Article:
Archive for November, 2010

Having interns on the QA team

Internships are good for the interns, right? As an intern, you get a chance to learn, to be in a professional environment, sometimes- class credit and of course, some of your first professional references.  Interns get to be around the processes they are learning about first hand, they get to attend daily standups, read through requirements and work on project deadlines. It can be a great experience, but not just for the interns. The whole department can benefit from having some amazing interns around.

Having interns on the team has brought a different point of view. While they don’t have as much professional work experience they do know about the process and are used to learning new things quickly. I’ve been impressed with the quality of interns we have gotten. It is also great to have people with a little more programming knowledge who can help us make adjustments and revisions to tools.

Managing interns provides many of the same complications that managing a regular team of full time people does, but with some added quirks. The biggest quirk is that you have to realize that this job is not their focus. Sure, you spend 40 hours a week at it and it is your career. It is really important to you. But for them, at best this is part of their education, and at worst, it is an after school job. School comes first. Finals week, family vacations, homework- all of that is higher priority. Which is as it should be.

Also, they aren’t used to the office. It can be overwhelming. I personally think this is one of the best advantages an internships can provide, because they can become more comfortable with a professional setting early. Usually this isn’t a problem, but when assigning out projects or attending meetings, it is a good thing to remember.

Lets be honest, for some reason, not many people go to college to be a software QA. There aren’t really any programs and a lot of computer science programs don’t even include it as a required class. Want to get people excited about QA? Why not include it as part of the process while you are studying in college.

I like to think that I’m helping out future QAs by teaching future devs that the QA department does work hard. We experiment with new tools and new languages until we find the right mix for the project, we know how to get around the command line and can read and write some code, we pour over requirements documents and offer suggestions and ask questions. We act as user advocates, we clarify stories, keep long suites of tests debugged and running. We know there is limited time and so we test quickly, doing our best to squeeze out as much testing as we can in what little extra time there is in a project. I jokingly tell them (but not so jokingly) to remember all that when they are leading a Dev team some day.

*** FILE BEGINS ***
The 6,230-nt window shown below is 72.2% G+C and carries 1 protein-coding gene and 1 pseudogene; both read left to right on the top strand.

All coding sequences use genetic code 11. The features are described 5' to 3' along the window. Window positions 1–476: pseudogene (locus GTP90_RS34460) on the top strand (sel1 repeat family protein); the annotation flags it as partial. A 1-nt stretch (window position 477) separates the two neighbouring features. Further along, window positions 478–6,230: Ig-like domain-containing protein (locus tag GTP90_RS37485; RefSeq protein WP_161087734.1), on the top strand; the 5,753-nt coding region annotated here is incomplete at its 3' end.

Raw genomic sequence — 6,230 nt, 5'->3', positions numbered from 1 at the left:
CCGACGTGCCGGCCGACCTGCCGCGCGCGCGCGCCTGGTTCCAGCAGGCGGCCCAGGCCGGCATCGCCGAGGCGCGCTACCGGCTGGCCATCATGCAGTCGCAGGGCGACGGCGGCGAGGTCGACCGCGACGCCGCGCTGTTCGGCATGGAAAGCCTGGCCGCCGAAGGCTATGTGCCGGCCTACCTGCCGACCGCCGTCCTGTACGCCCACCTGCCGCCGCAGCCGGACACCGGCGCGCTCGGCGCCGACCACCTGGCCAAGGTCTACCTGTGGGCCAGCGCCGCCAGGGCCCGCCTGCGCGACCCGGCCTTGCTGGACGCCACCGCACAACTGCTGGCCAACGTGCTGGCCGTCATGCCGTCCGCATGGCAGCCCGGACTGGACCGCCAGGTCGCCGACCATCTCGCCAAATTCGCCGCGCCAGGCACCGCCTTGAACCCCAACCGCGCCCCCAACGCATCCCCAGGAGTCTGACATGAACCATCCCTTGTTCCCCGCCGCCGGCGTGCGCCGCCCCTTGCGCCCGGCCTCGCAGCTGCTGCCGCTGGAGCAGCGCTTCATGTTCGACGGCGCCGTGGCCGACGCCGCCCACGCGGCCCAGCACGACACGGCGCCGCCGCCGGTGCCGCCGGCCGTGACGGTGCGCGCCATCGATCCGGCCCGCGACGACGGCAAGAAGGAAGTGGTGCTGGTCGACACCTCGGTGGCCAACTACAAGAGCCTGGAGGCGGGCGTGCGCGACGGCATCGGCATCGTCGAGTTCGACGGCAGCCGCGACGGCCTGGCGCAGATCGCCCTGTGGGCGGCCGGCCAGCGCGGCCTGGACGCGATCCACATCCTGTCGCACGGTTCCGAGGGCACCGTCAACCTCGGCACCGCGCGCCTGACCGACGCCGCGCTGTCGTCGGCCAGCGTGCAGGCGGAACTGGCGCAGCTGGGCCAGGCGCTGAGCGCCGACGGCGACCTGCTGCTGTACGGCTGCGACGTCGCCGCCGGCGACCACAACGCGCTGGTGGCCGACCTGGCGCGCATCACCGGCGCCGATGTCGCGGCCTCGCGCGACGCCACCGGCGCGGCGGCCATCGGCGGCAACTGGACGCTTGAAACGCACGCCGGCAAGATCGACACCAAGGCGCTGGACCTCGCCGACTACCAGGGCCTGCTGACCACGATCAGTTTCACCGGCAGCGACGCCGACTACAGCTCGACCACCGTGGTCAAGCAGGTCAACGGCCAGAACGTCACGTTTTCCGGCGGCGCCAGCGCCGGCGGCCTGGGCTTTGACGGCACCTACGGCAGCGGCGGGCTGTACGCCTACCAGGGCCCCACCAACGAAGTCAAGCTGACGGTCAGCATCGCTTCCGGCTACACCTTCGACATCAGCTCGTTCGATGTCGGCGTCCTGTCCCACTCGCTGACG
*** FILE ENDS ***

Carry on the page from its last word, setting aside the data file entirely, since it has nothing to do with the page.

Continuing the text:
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Moving to Agile: What the QA team needed to learn.

When my company moved to  Agile, the QA team had to make some adjustments to integrate and fit in with the new process. We’ve been working at it for a good three months now, and I think we are all starting to feel more comfortable with it.

Staying in Step:


Firstly, QA is used to being just a little behind development. We were focused on projects, not features. Although we tried to get in as early as possible, we were usually still an iteration or a milestone behind. It wasn’t terrible, but there were complaints that by the time we had questions about features or stories, the dev team had already moved on and answering our questions meant that they had to switch gears. We had a hard time because it seemed like our bugs stuck around longer and we were just a little out of the loop. Playing catch up on projects when we came in and ramped up was hard and time consuming. We wanted more communication.

Now, we attend each development team’s daily stand up – so we not only are held accountable for our tasks but we hear what the team is working on from day to day. We are part of the sprint planning meeting and we work along side the developers so our questions usually come up early enough to save time and make clarifications right when the feature is being built.

Divide and Conquer:

We have a few teams each working on different projects. Its a lot for one QA to keep up with.  I guess one of the challenges of a small QA team is finding a balance between giving each project the focus and dedication needed, while still getting all the work done on other projects. To handle this,  I split up to cover more. We can each specialize in one specific team, work with them, attend their meetings, and stay up to speed on all their projects. Our own, informal standups just allow the QA team to give eachotehr a quick overview.  It works because each QA gets to be an expert on a few projects and has time to get more indepth when they need, but if they need to switch projects to help out, there is already an expert on that project ramped up and ready to help.

 

Accept Early:

My favorite thing about the switch to Agile is acceptance tests. Once each story is defined, QA works with developers to come up with acceptance steps that become part of our story. This has been great, because I get to talk to the team before they start working to clear up any ambiguities about the feature. I also get a heads up so that when they finish it, I already know what to expect and how I want to test. It has increased our team work and our communication and it helps QA stay out in front of the game.  Once all the features have been looked at individually, we give the whole product a run through, of course. But it gives everyone piece of mind to have the features tested individually first.